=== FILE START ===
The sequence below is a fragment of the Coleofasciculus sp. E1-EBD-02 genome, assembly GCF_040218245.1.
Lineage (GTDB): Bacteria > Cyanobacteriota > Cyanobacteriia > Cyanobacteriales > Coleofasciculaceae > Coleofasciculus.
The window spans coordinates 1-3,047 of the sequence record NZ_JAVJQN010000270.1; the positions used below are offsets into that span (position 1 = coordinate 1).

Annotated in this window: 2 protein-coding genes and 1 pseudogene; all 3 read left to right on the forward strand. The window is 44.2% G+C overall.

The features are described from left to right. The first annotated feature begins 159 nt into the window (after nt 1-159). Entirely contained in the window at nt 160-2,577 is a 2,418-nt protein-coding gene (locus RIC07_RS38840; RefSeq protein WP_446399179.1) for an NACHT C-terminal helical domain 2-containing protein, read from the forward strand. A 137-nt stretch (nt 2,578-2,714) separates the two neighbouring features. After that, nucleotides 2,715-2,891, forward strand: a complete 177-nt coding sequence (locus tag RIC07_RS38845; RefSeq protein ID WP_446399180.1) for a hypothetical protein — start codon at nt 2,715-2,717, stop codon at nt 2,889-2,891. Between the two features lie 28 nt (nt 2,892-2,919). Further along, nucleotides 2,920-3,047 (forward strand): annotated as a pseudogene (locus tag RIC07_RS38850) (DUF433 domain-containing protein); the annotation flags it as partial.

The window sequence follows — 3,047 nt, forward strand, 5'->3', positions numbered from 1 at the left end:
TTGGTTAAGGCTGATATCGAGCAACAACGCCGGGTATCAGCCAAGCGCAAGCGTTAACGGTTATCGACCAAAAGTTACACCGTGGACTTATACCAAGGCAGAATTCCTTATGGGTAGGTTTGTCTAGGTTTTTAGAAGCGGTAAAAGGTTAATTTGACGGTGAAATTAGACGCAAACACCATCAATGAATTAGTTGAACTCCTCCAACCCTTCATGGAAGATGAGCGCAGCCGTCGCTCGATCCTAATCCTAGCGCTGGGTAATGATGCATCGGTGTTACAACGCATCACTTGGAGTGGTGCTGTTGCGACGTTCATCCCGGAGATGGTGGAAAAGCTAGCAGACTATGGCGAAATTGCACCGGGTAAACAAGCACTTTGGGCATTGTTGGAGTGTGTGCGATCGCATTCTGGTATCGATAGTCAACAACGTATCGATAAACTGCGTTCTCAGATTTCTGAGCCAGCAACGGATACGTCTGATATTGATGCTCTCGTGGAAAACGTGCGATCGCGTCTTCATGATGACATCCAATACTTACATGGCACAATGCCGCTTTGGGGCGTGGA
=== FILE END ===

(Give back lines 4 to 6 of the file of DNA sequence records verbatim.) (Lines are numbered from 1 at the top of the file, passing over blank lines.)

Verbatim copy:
Annotated in this window: 2 protein-coding genes and 1 pseudogene; all 3 read left to right on the forward strand. The window is 44.2% G+C overall.

The features are described from left to right. The first annotated feature begins 159 nt into the window (after nt 1-159). Entirely contained in the window at nt 160-2,577 is a 2,418-nt protein-coding gene (locus RIC07_RS38840; RefSeq protein WP_446399179.1) for an NACHT C-terminal helical domain 2-containing protein, read from the forward strand. A 137-nt stretch (nt 2,578-2,714) separates the two neighbouring features. After that, nucleotides 2,715-2,891, forward strand: a complete 177-nt coding sequence (locus tag RIC07_RS38845; RefSeq protein ID WP_446399180.1) for a hypothetical protein — start codon at nt 2,715-2,717, stop codon at nt 2,889-2,891. Between the two features lie 28 nt (nt 2,892-2,919). Further along, nucleotides 2,920-3,047 (forward strand): annotated as a pseudogene (locus tag RIC07_RS38850) (DUF433 domain-containing protein); the annotation flags it as partial.

The window sequence follows — 3,047 nt, forward strand, 5'->3', positions numbered from 1 at the left end: